Margo Kidder

May 6, 1996 at 12:00 AM EDT


ROGER ROSENBLATT: Only when it happens to a celebrity does the public notice, but it happens all the time. Someone moves in the conventional, predictable circles, and then suddenly flings out of orbit, goes mad for the world to see. So Margo Kidder was discovered in someone’s backyard, bruised, exhausted, her hair chopped off, her clothing dirtied, and raving about people being after her. It is saddening and frightening to imagine her that way.


ROGER ROSENBLATT: The picture one has in mind is of Margo Kidder flying, held aloft in the arms of Christopher Reeves’ Superman when she played the hard-bitten, yet ready to melt, newspaper reporter Lois Lane. For movie goers, the new episode is hard to take. No nonsense Lois Lane, the Lois Lane who figured out Superman’s identity. Lois Lane goes mad. But it isn’t a fictional character who is suffering this distress, it is a real woman who happens to be an actress. All over America real women and real men drift out of the range of safe and balanced thought every day and are lost in plain sight. They hear radio messages in their heads. They burble in unintelligible tongues. People are after them, always people are after them.

The trouble, of course, is that not enough people are after them. Thanks to the laws that liberated patients from mental hospitals tossed them into a world without help, the country is dotted with the uncelebrated sufferers who no one is after, save the demons of their own desperate air.

When Bess Myerson, the former Miss America and New York cultural commissioner, was discovered shoplifting, it was said she was issuing a cry for help. It was probably true. She was under investigation for a number of things at the time and the pressure added to whatever torment she was suffering privately to produce an irrational petty crime.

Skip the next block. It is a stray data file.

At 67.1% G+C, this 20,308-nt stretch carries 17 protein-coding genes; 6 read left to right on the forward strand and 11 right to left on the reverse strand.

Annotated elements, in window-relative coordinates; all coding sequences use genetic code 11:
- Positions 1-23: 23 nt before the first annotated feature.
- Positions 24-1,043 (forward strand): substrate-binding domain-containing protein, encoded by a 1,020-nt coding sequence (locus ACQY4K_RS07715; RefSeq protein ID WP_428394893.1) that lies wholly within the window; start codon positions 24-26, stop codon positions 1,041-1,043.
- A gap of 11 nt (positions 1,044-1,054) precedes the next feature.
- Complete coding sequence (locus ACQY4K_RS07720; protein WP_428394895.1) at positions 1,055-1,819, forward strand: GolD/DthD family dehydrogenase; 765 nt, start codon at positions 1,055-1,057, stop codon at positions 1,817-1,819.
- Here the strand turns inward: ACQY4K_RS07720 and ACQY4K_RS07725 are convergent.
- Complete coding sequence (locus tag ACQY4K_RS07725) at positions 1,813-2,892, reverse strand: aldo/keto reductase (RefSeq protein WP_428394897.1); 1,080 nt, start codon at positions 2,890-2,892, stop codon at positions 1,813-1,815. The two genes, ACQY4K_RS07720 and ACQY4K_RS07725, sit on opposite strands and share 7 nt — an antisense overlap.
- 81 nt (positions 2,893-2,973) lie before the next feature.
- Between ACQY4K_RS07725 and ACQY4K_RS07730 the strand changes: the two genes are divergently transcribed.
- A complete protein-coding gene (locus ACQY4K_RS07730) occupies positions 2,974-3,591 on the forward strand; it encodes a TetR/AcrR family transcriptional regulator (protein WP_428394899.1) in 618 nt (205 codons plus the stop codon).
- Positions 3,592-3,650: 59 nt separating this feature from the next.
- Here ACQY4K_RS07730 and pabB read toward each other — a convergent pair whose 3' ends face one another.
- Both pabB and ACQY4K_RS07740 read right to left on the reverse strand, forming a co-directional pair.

Like the Margo Kidder incident, that too provided a terrible spectacle. It reminded people far less celebrated than Bess Myerson of how close a moment can be when everything that was sensible becomes disarrayed, when time and place are flipped on their side and the gears stick and the china cracks, and the person in front of you is after you. Yet, this unraveled world is our world too, populated by relatives, friends, people we recognize at work. One minute they figure out Superman’s identity. The next, they storm about the streets, railing at no one anybody else can see. They tug at our sleeves like ancient mariners to tell us some fantastic tale. They sit in the crevices of America, huddled in their own anarchic echo chambers of thought and memory. They are residents of a parallel universe, so close they touch, and when they touch, we flinch.


ROGER ROSENBLATT: Now Lois Lane goes mad, and we are brought back to a consciousness of life out of control. It is unnerving and unpleasant to think about such a thing, so we put the thought aside, except at a moment when someone like Margo Kidder is discovered raving in a backyard, and we look and look again and recognize that face.

I’m Roger Rosenblatt.